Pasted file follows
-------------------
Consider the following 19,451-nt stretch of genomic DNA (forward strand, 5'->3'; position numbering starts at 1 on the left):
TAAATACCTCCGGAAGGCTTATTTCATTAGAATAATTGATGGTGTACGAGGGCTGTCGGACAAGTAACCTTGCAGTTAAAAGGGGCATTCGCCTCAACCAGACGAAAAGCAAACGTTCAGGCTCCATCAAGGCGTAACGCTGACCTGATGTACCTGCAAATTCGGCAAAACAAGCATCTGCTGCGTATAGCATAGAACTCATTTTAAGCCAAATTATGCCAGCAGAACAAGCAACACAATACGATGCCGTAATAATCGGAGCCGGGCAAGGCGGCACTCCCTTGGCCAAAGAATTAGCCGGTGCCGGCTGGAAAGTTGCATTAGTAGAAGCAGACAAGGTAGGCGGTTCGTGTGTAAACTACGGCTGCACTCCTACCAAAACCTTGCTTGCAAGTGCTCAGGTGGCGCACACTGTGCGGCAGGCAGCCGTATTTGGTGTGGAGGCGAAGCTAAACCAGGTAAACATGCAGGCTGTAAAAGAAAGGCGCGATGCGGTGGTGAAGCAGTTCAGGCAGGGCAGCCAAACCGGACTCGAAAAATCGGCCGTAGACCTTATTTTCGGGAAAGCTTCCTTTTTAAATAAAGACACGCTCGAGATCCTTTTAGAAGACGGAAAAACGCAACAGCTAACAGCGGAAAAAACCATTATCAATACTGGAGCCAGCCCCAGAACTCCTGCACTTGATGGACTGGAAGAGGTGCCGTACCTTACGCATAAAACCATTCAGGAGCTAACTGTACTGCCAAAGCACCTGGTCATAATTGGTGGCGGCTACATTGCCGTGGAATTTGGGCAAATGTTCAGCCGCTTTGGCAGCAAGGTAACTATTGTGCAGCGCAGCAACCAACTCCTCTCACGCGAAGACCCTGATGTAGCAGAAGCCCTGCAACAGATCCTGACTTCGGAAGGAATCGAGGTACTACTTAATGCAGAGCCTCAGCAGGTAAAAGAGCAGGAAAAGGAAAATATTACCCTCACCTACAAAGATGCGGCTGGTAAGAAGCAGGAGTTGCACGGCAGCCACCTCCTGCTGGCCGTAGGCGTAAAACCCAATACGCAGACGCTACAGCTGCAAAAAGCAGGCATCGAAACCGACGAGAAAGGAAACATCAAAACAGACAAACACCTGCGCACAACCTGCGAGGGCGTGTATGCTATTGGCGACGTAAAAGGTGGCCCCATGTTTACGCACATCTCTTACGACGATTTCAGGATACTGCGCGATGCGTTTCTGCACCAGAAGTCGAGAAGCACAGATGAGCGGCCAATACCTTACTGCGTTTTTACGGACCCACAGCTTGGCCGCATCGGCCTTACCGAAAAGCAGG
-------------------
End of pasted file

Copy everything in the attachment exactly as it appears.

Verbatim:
Consider the following 19,451-nt stretch of genomic DNA (forward strand, 5'->3'; position numbering starts at 1 on the left):
TAAATACCTCCGGAAGGCTTATTTCATTAGAATAATTGATGGTGTACGAGGGCTGTCGGACAAGTAACCTTGCAGTTAAAAGGGGCATTCGCCTCAACCAGACGAAAAGCAAACGTTCAGGCTCCATCAAGGCGTAACGCTGACCTGATGTACCTGCAAATTCGGCAAAACAAGCATCTGCTGCGTATAGCATAGAACTCATTTTAAGCCAAATTATGCCAGCAGAACAAGCAACACAATACGATGCCGTAATAATCGGAGCCGGGCAAGGCGGCACTCCCTTGGCCAAAGAATTAGCCGGTGCCGGCTGGAAAGTTGCATTAGTAGAAGCAGACAAGGTAGGCGGTTCGTGTGTAAACTACGGCTGCACTCCTACCAAAACCTTGCTTGCAAGTGCTCAGGTGGCGCACACTGTGCGGCAGGCAGCCGTATTTGGTGTGGAGGCGAAGCTAAACCAGGTAAACATGCAGGCTGTAAAAGAAAGGCGCGATGCGGTGGTGAAGCAGTTCAGGCAGGGCAGCCAAACCGGACTCGAAAAATCGGCCGTAGACCTTATTTTCGGGAAAGCTTCCTTTTTAAATAAAGACACGCTCGAGATCCTTTTAGAAGACGGAAAAACGCAACAGCTAACAGCGGAAAAAACCATTATCAATACTGGAGCCAGCCCCAGAACTCCTGCACTTGATGGACTGGAAGAGGTGCCGTACCTTACGCATAAAACCATTCAGGAGCTAACTGTACTGCCAAAGCACCTGGTCATAATTGGTGGCGGCTACATTGCCGTGGAATTTGGGCAAATGTTCAGCCGCTTTGGCAGCAAGGTAACTATTGTGCAGCGCAGCAACCAACTCCTCTCACGCGAAGACCCTGATGTAGCAGAAGCCCTGCAACAGATCCTGACTTCGGAAGGAATCGAGGTACTACTTAATGCAGAGCCTCAGCAGGTAAAAGAGCAGGAAAAGGAAAATATTACCCTCACCTACAAAGATGCGGCTGGTAAGAAGCAGGAGTTGCACGGCAGCCACCTCCTGCTGGCCGTAGGCGTAAAACCCAATACGCAGACGCTACAGCTGCAAAAAGCAGGCATCGAAACCGACGAGAAAGGAAACATCAAAACAGACAAACACCTGCGCACAACCTGCGAGGGCGTGTATGCTATTGGCGACGTAAAAGGTGGCCCCATGTTTACGCACATCTCTTACGACGATTTCAGGATACTGCGCGATGCGTTTCTGCACCAGAAGTCGAGAAGCACAGATGAGCGGCCAATACCTTACTGCGTTTTTACGGACCCACAGCTTGGCCGCATCGGCCTTACCGAAAAGCAGG